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Today’s News - Friday, May 14, 2010

•   Saffron has no beef with the architecture of two new Philly towers, but developers' deals to include public pocket parks "turn the words 'public open space' into a mockery."

•   The SABER project proposes giving green buildings a smarter skin, using what "nature perfected long ago" (the ultimate in biomimicry?).

•   A sneak-peek at what the Triennale di Milan's new New York home will look like (in the Museum of Arts and Design old space across from MoMA and the American Folk Art Museum, no less) - it's "a smart move."

•   University at Albany sets its sights on a new (and very green) School of Business with a design that draws inspiration from the existing Edward Durell Stone campus.

•   SOM's "self-effacing, trim, and unrumpled" Craig Hartman "has reinvented himself as an environmental warrior."

•   Call for entries: Urban SOS Transformations open student ideas competition for a site redevelopment plan in one of seven cities; and 2010 Western Red Cedar Architectural Design Awards.

•   Weekend diversions:

•   Take a bow x 2 in NYC: Oren Safdie's "The Bilbao Effect" is a "shrewd, clear-eyed up-to-the-minute exegesis on the hubris of a profession" (we saw it - that's putting it mildly!).

•   June Finfer's "The Glass House" has a "penetrating dramatic plot that entwines the epic conflict between artist and patron" (but not without a few light moments, as we recall).

•   Still in the Big Apple: Rothstein says "America's Mayor" offers "a sense of John V. Lindsay's ambitions"; it's "astonishing" to see just how much he attempted (with mixed results).

•   Davidson finds the Arch League's "The City We Imagined/The City We Made: New New York 2001-2010" chronicles "that period of convulsive construction" when "architecture mattered and the city's soul always seemed to be hanging in the balance."

•   "Why Design Now?" at the Cooper-Hewitt "doesn't hesitate to slight comely form in favor of worthy function."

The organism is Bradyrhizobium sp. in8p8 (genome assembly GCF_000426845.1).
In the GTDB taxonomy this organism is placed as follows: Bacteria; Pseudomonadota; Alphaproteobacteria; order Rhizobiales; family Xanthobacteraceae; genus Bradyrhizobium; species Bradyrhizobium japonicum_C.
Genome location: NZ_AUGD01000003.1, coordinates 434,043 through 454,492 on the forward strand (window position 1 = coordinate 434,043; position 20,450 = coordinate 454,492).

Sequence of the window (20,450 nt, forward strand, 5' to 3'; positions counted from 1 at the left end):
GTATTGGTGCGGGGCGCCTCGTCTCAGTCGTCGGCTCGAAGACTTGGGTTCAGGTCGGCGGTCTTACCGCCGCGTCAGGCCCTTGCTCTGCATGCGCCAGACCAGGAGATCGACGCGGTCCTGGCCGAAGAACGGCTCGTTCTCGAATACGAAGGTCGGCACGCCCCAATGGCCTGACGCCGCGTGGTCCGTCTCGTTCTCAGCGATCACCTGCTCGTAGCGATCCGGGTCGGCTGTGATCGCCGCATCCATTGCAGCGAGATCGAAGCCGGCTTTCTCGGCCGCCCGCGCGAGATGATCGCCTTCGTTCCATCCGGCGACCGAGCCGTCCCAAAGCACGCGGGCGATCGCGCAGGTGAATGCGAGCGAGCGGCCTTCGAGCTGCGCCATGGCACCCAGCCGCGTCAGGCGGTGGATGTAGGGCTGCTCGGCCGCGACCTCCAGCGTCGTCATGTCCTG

•   Walker on shows in NYC and L.A. that "feature community-built structures made with the trendy superwood" (a.k.a. bamboo).

•   Lange finds "Marcel Wanders: Daydreams" in Philly "is like a tacky product launch" that makes her "question both its commercial motives and Wanders' talent" (ouch!).

•   Architecture students play "what if" in Winnipeg's Exchange District with a show that "combines a giddy sense of possibility with an earnest faith in the power of architecture to engage and inform."

•   San Francisco Airport Museum presents 10 projects at the center of the dramatic transformation of Shanghai's skyline over the past 20 years.

•   Page turners: New tomes by Sorkin and Zukin claim to be "about contemporary New York City - but that's putting things far too broadly" ("sentimental progressives" that they are, could use "a bracing dose of Marx").

•   Belmont Freeman reviews a number of recent books on Havana architecture and urbanism and finds "nostalgia is a dangerous business."

•   Owen's "Green Metropolis" will "at once stir the pot and leave it boiling" with a tone that "is often categorical, even harsh" (and a few "narrow-thinking swipes" at a few iconic places and people).

•   Makower recommends three reports and guidebooks on "making green pitches and come-ons" that should come in handy.



  


Faith & Form/IFRAA International Awards Program for Religious Art & Architecture


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